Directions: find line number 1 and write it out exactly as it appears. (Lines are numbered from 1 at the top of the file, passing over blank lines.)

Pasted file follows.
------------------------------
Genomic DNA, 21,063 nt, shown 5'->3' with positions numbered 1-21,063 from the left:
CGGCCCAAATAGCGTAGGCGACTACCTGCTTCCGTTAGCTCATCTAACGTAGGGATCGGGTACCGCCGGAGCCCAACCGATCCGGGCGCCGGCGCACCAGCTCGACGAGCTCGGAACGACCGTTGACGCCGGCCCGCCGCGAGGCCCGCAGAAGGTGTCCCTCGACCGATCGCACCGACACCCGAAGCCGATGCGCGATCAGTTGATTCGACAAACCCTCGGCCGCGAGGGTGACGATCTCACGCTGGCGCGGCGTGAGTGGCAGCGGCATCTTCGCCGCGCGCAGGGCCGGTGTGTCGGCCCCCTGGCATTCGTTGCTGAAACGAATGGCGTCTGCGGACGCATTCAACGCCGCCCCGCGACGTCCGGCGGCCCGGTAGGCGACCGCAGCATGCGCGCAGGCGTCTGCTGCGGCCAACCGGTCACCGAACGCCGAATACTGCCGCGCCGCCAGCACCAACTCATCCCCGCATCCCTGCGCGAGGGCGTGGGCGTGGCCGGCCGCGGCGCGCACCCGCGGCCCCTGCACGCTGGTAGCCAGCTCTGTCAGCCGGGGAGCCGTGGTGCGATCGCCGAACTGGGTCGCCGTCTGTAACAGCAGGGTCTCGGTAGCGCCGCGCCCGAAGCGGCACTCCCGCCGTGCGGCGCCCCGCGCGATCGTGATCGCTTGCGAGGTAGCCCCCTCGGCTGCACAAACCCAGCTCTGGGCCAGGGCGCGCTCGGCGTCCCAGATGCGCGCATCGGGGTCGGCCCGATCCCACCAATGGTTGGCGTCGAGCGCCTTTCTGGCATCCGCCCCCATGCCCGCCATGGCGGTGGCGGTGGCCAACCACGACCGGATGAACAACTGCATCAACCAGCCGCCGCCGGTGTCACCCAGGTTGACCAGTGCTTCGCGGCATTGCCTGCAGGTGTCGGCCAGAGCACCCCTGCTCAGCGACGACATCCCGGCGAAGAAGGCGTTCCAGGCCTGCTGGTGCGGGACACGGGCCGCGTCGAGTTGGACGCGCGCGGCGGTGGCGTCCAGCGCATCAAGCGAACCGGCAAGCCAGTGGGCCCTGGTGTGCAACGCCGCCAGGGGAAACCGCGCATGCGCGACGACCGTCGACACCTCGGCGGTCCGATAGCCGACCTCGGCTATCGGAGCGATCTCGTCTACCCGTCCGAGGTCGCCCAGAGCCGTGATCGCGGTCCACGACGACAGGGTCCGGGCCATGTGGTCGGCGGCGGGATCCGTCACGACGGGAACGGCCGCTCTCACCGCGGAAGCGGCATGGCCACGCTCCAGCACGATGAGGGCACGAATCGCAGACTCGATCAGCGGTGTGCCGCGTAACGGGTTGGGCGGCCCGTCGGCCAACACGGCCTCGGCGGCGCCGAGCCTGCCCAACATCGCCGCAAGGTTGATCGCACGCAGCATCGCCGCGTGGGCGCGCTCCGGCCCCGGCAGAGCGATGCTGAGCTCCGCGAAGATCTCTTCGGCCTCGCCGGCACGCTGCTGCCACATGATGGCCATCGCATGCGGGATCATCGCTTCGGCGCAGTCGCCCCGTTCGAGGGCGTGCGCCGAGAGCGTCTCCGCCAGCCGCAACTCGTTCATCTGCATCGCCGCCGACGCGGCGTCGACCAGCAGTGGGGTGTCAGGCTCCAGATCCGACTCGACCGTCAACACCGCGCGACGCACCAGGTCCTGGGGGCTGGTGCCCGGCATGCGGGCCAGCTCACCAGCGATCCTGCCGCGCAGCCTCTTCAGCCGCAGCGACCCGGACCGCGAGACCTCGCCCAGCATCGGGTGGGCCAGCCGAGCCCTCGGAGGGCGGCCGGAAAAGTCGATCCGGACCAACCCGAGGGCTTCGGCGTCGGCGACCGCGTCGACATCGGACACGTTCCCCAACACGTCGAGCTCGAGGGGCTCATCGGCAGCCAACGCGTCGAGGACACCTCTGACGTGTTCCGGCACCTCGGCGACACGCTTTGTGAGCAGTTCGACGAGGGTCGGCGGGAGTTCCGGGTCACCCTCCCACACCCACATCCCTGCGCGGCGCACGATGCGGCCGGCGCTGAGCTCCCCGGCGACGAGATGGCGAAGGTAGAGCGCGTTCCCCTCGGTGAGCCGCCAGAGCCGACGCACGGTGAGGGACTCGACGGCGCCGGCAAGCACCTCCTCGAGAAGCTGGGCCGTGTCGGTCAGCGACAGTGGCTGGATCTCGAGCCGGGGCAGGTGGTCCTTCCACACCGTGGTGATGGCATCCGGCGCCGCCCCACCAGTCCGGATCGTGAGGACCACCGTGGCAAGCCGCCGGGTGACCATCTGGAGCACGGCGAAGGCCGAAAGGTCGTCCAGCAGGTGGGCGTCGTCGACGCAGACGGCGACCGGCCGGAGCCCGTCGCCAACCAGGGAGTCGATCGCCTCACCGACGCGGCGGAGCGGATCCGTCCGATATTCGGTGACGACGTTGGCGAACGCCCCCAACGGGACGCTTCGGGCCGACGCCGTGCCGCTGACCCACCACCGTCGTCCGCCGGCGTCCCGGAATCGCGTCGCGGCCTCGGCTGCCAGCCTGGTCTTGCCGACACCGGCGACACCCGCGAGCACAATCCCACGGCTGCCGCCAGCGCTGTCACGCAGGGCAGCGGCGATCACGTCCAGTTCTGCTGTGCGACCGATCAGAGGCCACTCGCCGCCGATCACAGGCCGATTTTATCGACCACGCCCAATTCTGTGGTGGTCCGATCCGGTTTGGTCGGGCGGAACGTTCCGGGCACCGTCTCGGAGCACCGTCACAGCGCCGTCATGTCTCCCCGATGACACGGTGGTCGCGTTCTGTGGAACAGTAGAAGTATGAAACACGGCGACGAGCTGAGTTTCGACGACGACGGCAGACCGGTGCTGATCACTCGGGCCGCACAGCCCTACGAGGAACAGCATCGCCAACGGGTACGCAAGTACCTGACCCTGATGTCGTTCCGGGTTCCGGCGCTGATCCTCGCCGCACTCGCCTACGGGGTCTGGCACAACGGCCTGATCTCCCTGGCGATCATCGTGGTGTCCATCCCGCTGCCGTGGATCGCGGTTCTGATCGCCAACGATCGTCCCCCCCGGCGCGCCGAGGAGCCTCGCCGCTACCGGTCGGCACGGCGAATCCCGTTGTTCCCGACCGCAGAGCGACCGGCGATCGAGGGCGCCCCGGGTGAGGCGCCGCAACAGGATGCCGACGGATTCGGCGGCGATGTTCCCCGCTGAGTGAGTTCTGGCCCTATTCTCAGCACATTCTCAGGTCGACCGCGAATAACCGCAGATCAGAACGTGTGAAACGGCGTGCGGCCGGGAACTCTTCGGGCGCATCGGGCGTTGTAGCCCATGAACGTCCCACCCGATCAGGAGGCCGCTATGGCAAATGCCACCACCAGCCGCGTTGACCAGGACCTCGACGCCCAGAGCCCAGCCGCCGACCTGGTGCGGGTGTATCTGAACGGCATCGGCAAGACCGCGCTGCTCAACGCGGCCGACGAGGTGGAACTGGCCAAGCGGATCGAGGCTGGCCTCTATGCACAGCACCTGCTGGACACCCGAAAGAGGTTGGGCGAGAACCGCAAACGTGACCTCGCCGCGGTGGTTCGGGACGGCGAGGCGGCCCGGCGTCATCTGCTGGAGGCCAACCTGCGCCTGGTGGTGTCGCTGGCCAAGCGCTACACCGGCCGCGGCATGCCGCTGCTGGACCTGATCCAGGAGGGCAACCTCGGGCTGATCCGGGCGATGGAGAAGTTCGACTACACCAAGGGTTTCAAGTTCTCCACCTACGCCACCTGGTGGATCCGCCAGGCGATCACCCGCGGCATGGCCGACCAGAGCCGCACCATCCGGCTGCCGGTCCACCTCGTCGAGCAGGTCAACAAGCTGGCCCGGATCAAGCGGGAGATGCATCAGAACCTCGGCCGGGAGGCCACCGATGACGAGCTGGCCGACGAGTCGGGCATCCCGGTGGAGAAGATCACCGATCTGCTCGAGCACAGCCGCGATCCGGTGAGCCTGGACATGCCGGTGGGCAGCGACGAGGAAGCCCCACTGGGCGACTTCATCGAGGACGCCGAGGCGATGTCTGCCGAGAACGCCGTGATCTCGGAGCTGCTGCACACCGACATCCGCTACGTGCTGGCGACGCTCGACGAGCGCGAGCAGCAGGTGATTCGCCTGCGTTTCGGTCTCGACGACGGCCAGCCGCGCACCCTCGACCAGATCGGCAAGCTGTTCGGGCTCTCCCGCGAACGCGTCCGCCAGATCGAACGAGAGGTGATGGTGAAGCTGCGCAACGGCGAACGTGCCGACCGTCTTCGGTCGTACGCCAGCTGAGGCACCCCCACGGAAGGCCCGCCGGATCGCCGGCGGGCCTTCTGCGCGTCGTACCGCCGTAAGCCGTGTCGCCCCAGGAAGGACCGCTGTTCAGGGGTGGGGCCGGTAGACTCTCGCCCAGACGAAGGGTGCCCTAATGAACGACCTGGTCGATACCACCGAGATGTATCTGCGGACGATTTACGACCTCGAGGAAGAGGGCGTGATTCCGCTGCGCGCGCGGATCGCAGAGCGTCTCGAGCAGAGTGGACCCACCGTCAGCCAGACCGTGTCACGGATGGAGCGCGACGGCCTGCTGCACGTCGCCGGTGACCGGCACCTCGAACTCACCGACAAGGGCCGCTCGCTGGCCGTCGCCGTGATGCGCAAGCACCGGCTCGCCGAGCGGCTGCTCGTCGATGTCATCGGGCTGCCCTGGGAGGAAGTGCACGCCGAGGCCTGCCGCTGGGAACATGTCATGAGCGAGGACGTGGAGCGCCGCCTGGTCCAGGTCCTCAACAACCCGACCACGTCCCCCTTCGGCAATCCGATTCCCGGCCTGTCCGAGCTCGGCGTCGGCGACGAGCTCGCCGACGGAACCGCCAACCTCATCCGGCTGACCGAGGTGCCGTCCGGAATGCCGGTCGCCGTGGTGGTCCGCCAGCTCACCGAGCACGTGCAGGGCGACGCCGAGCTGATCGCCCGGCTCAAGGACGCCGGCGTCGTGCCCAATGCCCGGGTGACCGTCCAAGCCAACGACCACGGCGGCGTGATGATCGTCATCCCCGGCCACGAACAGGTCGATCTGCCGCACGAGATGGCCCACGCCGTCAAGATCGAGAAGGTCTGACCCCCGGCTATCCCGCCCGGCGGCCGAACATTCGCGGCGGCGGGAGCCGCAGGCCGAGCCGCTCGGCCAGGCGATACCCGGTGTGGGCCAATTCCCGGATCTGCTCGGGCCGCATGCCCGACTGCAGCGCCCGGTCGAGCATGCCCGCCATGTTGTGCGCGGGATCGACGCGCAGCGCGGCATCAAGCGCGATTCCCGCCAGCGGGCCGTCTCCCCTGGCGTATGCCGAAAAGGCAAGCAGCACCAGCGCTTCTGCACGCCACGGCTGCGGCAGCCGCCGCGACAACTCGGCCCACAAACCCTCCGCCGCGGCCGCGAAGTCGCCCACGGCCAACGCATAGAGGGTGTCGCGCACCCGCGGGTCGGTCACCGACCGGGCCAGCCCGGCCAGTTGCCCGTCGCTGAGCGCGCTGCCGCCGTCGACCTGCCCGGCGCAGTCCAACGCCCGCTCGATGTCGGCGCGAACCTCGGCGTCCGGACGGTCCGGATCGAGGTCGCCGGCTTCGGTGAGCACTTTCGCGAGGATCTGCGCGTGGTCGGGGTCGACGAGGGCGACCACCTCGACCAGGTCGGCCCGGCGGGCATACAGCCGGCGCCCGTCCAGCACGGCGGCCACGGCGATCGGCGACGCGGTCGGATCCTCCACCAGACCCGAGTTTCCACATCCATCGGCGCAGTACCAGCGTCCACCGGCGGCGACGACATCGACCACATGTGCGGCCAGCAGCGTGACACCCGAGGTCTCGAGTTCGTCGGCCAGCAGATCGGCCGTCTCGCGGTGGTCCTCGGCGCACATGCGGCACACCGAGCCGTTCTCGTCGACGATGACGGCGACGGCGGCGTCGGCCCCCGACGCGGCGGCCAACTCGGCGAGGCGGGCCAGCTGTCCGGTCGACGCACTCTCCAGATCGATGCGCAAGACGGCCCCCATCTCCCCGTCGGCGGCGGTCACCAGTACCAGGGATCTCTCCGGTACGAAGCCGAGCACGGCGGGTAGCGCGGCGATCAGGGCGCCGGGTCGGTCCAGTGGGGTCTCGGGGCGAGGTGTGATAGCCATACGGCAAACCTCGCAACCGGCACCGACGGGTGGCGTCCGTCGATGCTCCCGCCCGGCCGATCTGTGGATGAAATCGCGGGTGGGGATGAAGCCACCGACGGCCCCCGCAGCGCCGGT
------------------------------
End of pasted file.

Genomic DNA, 21,063 nt, shown 5'->3' with positions numbered 1-21,063 from the left: